Perseverance of the Saints Part 13: Salvation Assurance

We now come to the important topic of salvation assurance.  Calvinists have often claimed that Arminians do not have solid ground for assurance because Arminians do not hold to inevitable perseverance.  The Calvinist assumes that if one cannot be sure that they will indeed persevere in the faith, then that person cannot possibly have assurance of salvation.  This is partially true.  The Arminian acknowledges that one cannot have infallible assurance of final salvation.  But the Arminian also believes that the Bible gives no such assurance either.  Rather, the Bible gives assurance of present salvation only.  This assurance is based on present faith and reliance on the merits of Christ’s blood.  As one trusts in Christ he can rest assured that he is in saving union with Christ.  So long as one trusts in Christ he can have assurance of salvation.  We can see this truth expressed well in 1 John 5:11-13,

And this is the testimony: God has given us [believers] eternal life, and this life is in his Son.  He who has [presently] the Son has [presently] life; he who does not have [presently] the Son of God does not have [presently] life.  I write these things to you who believe [presently] in the name of the Son of God so that you may know that you have [presently] eternal life.

We see that life abides in the Son and only those who presently “have” the Son “have” the life that abides in Him.  This is how John assures his believing audience that they can “know” they have eternal life.  Those who presently “believe” in Christ’s name are those who are assured life in Him.  This, of course, reminds us of the passage in John 15 concerning the Vine and the branches.  The branches enjoy the life of the Vine (Christ) only as they “abide” (remain, stay, continue) in Him.  As they remain in Him by faith they receive the spiritual life that resides in Him alone.  If they cease to remain in Christ by faith (i.e. become unbelievers), they are cut off from Christ and the life that resides in Him alone.  As one remains in Christ he will produce fruit which gives further assurance of salvation as one cannot possibly produce fruit outside of Christ for “without Me you can do nothing.”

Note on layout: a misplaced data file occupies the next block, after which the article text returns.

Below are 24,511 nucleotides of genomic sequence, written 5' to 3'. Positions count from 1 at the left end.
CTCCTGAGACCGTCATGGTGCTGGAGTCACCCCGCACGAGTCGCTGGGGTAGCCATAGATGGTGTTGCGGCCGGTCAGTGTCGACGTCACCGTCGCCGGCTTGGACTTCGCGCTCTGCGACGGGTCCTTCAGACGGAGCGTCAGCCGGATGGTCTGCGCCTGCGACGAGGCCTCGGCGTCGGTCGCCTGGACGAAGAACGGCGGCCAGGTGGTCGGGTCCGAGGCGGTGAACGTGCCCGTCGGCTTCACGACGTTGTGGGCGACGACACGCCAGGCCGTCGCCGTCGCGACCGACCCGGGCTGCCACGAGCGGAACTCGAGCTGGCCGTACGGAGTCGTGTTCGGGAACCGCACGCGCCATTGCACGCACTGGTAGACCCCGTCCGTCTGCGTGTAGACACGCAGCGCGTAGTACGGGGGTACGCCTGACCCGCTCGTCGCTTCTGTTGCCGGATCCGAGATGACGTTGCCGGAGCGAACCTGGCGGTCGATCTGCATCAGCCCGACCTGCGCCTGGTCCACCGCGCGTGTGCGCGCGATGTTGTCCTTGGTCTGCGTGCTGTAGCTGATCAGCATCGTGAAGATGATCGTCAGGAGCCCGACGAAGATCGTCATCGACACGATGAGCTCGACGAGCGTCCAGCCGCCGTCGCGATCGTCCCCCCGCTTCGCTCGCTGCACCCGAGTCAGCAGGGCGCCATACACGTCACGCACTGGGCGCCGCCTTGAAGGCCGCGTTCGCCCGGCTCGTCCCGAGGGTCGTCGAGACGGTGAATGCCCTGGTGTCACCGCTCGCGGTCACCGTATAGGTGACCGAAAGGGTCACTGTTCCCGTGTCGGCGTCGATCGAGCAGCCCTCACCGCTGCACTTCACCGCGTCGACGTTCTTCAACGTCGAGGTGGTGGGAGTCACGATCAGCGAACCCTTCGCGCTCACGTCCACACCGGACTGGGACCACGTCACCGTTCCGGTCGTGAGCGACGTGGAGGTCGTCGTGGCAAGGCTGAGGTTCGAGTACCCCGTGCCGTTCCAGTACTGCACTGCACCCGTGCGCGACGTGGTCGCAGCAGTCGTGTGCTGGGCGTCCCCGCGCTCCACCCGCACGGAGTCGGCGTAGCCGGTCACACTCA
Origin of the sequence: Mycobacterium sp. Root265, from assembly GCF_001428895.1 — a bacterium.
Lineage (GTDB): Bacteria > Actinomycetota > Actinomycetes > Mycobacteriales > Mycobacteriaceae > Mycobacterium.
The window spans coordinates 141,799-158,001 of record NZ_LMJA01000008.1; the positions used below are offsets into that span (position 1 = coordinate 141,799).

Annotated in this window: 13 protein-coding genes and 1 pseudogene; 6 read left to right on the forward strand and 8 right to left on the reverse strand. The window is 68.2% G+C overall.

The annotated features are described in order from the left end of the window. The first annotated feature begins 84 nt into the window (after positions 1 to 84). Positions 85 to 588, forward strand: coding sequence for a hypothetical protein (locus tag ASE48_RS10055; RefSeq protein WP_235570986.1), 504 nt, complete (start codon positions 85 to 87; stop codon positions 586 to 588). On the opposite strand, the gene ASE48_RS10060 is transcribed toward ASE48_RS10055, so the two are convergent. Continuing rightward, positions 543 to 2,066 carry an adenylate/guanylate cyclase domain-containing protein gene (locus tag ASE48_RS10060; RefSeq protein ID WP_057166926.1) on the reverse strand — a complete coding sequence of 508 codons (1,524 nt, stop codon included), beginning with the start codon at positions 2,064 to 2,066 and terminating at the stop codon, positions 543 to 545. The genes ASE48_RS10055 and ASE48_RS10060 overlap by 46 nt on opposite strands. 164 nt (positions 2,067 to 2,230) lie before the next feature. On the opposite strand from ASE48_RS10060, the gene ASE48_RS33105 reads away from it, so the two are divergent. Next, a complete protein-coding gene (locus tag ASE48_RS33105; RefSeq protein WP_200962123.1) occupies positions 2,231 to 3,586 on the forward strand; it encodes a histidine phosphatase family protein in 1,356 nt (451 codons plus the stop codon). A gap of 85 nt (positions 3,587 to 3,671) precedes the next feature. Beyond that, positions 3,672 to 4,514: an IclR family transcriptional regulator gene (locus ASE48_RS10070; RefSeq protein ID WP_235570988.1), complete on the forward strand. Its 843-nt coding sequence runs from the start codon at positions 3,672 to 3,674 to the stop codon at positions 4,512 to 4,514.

So the Bible gives strong assurance of present salvation for those who are in Christ Jesus,  but, as we have seen in this series, it offers no guarantee that one who is presently believing will infallibly endure to the end in that faith.  The Calvinist may perceive this to be a weakness in the Arminian doctrine of salvation assurance but it proves to be an even greater weakness for the Calvinist given his doctrine of inevitable perseverance.  The Calvinist likewise insists that one must persevere in faith to attain final salvation.  The problem for the Calvinist is the rather obvious reality that many who put faith in Christ do not endure in that faith until the end.  Many who ultimately fall away have impressive track records of loving, trusting, and serving Christ, and very often have produced godly fruit for many years.